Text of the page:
Chance-Constrained Water-Quality Management

Water-quality management is the practice of protecting the physical, chemi­cal, and biologic characteristics of various water resources. Historically, such efforts have been guided toward the goal of assessing and controlling the im­pacts of human activities on the quality of water. To implement water-quality management measures in a conscientious manner, one must acknowledge both the activities of the society and the inherently random nature of the stream environment itself (Ward and Loftis, 1983). In particular, the environments in which decisions are to be made concerning in-stream water-quality manage­ment are inherently subject to many uncertainties. The stream system itself, through nature, is an environment abundant with ever-changing and complex processes, both physically and biologically.

Public Law 92-500 (PL 92-500) in the United States provided impetus for three essential tasks, one of which is to regulate waste-water discharge from point sources from industrial plants, municipal sewage treatment facilities, and livestock feedlots. It also requires treatment levels based on the best available technology. However, if a stream segment is water-quality-limited, in which the waste assimilative capacity is below the total waste discharge authorized by PL 92-500, more stringent controls may be required.

For streams under water-quality-limited conditions or where effluent stan­dards are not implemented, the waste-load-allocation (WLA) problem is con­cerned with how to effectively allocate the existing assimilative capacity of the receiving water body among several waste dischargers without detrimen­tal effects to the aquatic environment. As an integral part of water-quality management, WLA is an important but complex decision-making task. The results of WLA have profound implications on regional environmental protec­tion. A successful WLA decision requires sound understanding of the physi­cal, biologic, and chemical processes of the aquatic environment and good ap­preciation for legal, social, economical, and environmental impacts of such a decision.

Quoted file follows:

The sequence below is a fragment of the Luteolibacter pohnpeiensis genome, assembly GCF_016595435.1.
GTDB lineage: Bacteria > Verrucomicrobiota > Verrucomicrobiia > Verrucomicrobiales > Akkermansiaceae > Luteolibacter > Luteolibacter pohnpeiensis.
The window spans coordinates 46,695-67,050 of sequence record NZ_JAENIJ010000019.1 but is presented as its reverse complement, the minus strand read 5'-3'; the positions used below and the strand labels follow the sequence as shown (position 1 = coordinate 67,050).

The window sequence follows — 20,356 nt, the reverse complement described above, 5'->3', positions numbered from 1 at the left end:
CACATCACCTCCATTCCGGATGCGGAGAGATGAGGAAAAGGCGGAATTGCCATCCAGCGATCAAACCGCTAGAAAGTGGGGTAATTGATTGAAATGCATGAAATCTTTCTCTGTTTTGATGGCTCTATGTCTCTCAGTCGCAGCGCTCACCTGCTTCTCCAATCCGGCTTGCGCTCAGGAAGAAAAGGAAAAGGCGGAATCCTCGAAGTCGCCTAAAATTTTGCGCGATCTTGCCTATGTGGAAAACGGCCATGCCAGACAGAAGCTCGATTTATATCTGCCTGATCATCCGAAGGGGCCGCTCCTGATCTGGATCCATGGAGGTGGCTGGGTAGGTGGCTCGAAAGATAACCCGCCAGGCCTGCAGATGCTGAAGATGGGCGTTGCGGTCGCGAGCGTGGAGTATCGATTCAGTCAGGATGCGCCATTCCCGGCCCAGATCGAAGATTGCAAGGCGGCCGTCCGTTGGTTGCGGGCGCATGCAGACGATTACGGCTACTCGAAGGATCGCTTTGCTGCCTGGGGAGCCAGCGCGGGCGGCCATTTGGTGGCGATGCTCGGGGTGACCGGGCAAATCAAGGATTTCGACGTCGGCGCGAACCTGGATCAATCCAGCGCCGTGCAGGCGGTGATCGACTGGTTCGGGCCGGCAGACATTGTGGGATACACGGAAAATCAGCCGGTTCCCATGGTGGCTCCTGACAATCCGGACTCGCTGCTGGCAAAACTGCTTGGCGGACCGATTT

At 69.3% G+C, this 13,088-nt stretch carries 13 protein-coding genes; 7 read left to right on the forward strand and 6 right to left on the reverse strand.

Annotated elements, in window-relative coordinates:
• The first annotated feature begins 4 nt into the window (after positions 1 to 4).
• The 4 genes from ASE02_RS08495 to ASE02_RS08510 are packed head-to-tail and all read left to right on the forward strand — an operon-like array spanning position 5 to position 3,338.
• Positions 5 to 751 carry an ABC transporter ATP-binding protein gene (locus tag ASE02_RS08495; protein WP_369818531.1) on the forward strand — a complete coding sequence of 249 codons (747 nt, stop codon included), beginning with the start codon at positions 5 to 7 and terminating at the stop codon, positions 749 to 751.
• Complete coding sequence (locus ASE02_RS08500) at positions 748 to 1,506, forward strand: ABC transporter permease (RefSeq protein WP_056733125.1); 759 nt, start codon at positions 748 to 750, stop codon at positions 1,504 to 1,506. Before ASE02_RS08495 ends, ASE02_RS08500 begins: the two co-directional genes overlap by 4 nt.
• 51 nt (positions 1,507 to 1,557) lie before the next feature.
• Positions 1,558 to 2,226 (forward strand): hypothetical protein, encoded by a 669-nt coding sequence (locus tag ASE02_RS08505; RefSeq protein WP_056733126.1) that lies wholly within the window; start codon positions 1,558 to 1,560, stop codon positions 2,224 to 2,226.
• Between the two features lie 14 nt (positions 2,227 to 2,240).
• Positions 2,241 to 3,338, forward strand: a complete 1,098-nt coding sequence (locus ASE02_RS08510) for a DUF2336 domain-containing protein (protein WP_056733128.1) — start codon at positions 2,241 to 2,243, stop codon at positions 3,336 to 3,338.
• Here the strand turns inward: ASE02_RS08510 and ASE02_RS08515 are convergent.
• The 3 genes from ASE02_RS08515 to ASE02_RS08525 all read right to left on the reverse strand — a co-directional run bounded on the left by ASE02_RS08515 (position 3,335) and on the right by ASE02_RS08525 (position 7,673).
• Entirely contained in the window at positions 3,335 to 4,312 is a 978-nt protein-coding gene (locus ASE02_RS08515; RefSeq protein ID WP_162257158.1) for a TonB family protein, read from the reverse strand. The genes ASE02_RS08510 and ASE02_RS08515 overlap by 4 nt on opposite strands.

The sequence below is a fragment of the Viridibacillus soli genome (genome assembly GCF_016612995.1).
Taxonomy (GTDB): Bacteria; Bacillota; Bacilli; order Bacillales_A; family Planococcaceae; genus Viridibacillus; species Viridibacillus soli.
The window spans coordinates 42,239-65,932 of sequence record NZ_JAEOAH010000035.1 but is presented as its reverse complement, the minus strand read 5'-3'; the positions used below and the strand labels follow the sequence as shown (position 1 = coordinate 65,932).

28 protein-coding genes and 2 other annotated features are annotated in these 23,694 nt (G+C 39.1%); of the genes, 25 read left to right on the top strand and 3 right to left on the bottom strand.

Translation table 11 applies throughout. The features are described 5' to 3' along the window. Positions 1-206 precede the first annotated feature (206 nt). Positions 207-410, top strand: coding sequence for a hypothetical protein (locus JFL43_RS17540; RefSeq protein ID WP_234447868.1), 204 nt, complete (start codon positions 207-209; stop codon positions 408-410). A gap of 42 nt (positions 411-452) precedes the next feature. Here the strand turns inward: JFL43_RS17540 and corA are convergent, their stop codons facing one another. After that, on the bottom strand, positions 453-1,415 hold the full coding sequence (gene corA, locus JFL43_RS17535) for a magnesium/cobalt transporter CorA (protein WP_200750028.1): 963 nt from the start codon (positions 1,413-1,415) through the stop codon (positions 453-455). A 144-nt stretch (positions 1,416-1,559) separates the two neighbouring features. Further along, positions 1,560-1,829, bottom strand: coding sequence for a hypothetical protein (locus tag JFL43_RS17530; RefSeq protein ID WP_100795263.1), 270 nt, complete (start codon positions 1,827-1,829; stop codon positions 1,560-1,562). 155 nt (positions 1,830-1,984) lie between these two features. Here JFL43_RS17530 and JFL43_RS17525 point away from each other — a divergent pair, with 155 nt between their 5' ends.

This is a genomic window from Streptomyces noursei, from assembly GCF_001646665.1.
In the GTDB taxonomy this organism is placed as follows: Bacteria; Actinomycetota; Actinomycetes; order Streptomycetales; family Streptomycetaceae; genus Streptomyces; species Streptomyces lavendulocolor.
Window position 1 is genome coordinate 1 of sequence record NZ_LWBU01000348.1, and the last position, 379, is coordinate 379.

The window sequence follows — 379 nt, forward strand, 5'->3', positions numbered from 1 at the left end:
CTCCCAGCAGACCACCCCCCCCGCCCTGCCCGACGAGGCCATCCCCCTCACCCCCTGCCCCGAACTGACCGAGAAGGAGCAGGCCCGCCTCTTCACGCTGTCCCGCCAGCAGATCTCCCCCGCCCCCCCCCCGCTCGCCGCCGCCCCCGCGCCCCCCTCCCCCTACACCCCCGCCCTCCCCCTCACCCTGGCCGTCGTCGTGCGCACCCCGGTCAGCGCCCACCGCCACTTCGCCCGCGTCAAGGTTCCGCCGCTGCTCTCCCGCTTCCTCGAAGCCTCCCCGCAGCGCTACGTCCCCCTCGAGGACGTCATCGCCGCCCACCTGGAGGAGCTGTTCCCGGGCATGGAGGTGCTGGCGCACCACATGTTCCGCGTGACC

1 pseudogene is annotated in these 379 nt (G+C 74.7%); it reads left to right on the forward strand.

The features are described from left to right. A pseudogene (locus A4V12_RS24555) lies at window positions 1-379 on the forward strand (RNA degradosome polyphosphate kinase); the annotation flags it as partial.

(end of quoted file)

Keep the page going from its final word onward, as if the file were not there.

Much of the research in developing predictive water-quality models has been based on a deterministic evaluation of the stream environment. Attempts to manage such an environment deterministically imply that the compliance with water-quality standards at all control points in the stream system can be en­sured with absolute certainty. This, of course, is unrealistic. The existence of the uncertainties associated with stream environments should not be ignored. Thus it is more appropriate in such an environment to examine the performance of the constraints of a mathematical programming model in a probabilistic con­text. The random nature of the stream environment has been recognized in the WLA process. Representative WLA using a chance-constrained formulation can be found elsewhere (Lohani and Thanh, 1979; Yaron, 1979; Burn and McBean, 1985; Fujiwara et al., 1986, 1987; Ellis, 1987; Tung and Hathhorn, 1990).

In the context of stochastic management, the left-hand-side (LHS) coefficients of the water-quality constraints in a WLA model are functions of various ran­dom water-quality parameters. As a result, these LHS coefficients are random
variables as well. Furthermore, correlation exists among these LHS coeffi­cients because (1) they are functions of the same water-quality parameters and (2) some water-quality parameters are correlated with each other. Moreover, the water-quality parameters along a stream are spatially correlated. There­fore, to reflect the reality of a stream system, a stochastic WLA model should account for the randomness of the water-quality parameters, including spatial and cross-correlations of each parameter.

The main objective of this section is to present methodologies to solve a stochastic WLA problem in a chance-constrained framework. The randomness of the water-quality parameters and their spatial and cross-correlations also are taken into account. A six-reach example is used to demonstrate these method­ologies. Factors affecting the model solution to be examined are (1) the distri­bution of the LHS coefficients in water-quality constraints and (2) the spatial correlation of water-quality parameters.

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